An extension of the Article 50 period requires the unanimous agreement of the EU27. While agreement would be unlikely if it were simply to renegotiate, indications are that an extension would be possible if it were for democratic processes to play out. Indeed, it is hard to imagine the EU27 insisting that the UK leave the EU while it is still in the process of deciding democratically whether it actually still wants to leave.

There is then the question of what the consequences of a “No” vote in a referendum on the Agreement would be. Parliament again has options here. It could include a provision in the resolution that if the referendum rejected the Withdrawal Agreement, the government should seek to revoke Article 50. It may also be possible to put this provision in the legislation for the referendum itself.

Steve Peers points out that, if agreed by the Commons, the Lords’ amendments would mean that if either there was no Act to implement the Withdrawal Agreement by the end of January 2019, or no Agreement at all concluded by the end of February 2019, Parliament would be able to direct the government in its actions. Of course, if Parliament rejected the resolution on the Withdrawal Agreement outright, then these conditions would also be likely to be triggered. Peers argues that it is not clear that this power to direct would include revoking Article 50, and an attempt to do so would no doubt draw litigation, but in the face of a catastrophic (and it would be) no-deal Brexit, any sane Parliament would surely attempt to take all possible measures to avoid the cliff-edge.

Is any of this hugely likely? At the moment, it doesn’t seem so. While there are some signs of growing opposition, Tory rebels are still in short supply, and the Labour leadership still maintains at least passive opposition to a referendum on the deal. This is not really the point though. The point is that there is a clear, if difficult, route for Parliament to take if it wishes to either attempt to stop Brexit, or, if it wishes, to pass the responsibility back to the people to decide whether they think that what is on the table in October 2018 is what they voted for in June 2016. As, even now, nobody knows exactly what large parts of the Withdrawal Agreement will contain, or anything of what will be in the  declaration on the future relationship, it’s hard to make a case that the 2016 mandate extends to an acceptance of whatever is agreed.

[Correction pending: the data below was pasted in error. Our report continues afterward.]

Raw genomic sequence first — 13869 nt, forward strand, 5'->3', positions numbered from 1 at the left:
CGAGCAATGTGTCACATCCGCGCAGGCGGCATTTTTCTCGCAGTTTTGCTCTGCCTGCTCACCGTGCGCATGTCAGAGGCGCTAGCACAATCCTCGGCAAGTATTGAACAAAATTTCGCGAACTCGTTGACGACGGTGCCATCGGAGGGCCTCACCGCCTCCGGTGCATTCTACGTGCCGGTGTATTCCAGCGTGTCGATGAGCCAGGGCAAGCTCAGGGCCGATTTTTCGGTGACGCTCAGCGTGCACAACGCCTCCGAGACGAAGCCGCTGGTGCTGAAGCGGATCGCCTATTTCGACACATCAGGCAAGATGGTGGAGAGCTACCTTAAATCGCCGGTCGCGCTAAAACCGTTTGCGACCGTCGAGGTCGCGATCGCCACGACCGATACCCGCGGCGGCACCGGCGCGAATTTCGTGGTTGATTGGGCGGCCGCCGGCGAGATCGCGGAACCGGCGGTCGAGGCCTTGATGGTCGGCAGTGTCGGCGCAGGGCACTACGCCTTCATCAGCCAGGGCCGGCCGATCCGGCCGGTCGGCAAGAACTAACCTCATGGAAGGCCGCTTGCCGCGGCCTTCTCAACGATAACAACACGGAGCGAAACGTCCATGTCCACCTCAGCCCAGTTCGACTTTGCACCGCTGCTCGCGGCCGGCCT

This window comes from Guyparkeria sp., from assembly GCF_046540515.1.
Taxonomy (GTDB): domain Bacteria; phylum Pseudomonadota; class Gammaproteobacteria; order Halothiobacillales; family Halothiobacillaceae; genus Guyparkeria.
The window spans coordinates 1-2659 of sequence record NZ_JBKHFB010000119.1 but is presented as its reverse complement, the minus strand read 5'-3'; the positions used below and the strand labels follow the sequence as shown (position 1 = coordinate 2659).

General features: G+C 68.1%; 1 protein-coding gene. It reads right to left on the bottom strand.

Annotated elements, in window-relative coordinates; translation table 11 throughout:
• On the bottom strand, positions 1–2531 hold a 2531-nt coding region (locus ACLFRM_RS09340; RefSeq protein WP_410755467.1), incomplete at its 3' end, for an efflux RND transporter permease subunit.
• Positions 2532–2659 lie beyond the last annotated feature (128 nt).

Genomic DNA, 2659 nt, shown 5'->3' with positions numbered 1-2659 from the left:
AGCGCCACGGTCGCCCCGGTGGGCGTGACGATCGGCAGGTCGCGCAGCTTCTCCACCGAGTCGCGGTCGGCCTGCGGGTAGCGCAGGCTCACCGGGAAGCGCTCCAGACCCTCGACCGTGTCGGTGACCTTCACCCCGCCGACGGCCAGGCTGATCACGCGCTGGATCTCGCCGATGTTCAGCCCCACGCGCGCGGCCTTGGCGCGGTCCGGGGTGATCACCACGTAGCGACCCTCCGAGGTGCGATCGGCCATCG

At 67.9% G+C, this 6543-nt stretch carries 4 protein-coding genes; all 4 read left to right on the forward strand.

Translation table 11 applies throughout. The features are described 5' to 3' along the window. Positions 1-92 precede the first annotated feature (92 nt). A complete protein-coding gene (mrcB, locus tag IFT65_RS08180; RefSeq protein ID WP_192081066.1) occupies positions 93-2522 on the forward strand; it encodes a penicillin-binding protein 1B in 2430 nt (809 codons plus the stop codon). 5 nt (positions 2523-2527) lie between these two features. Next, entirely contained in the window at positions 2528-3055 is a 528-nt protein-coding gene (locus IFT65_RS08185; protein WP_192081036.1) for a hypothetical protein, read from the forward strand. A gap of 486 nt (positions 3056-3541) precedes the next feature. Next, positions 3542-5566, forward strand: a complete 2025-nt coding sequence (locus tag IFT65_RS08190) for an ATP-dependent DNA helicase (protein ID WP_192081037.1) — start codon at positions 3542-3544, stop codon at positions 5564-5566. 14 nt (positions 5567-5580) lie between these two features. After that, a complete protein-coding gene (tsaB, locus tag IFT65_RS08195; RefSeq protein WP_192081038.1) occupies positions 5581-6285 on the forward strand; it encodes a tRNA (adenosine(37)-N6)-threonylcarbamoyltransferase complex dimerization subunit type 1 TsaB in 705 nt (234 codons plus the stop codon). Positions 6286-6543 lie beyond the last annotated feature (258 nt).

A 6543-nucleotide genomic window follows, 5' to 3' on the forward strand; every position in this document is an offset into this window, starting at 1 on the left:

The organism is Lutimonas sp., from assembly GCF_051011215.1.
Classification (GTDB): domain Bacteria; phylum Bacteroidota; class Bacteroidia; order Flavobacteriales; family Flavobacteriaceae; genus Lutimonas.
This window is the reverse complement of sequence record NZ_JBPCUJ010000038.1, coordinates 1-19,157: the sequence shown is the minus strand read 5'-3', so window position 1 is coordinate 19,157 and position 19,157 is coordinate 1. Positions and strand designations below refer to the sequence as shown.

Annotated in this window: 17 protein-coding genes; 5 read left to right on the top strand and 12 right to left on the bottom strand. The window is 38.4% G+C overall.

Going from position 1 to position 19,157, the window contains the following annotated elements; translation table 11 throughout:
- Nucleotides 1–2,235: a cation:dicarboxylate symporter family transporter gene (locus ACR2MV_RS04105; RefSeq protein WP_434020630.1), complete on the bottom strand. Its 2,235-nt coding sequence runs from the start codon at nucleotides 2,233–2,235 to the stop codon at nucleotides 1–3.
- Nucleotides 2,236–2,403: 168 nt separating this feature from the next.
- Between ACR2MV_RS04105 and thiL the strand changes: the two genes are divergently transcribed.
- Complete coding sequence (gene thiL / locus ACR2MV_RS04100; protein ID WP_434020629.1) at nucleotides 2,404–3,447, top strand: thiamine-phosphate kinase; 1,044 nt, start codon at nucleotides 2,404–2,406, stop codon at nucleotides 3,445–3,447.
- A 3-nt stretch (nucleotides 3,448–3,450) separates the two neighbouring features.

A final point is that all of this relies on Article 50 being revocable. Politically speaking, EU27 have leaders have been at pains to convey the message that the UK can abandon Brexit if it so wishes. While there is a current case in progress to get a definitive legal ruling on the revocability of Article 50, prevailing opinion, including that of some very senior EU legal figures, suggests that it is.

The conclusion for Remainers is that Brexit is by no means certain. It is in the hands of Parliament, and convincing MPs to act, both directly and through attempting to shift public opinion, should be their focus. For Brexiters, the conclusion is that they should be careful what they wish for when they boast about sovereignty and taking back control. Parliament never lost sovereignty, but it does have the means to take back control from the government if it chooses.

This post represents the views of the author and not those of the Brexit blog, nor the LSE.

Steve Bullock is an ex-civil servant. He was a negotiator for the UK in the EU at the UK Permanent Representation to the EU from 2010-2014. He has also worked in the European Commission on external financial aid, and for the UK Department for International Development. He tweets about Brexit as @guitarmoog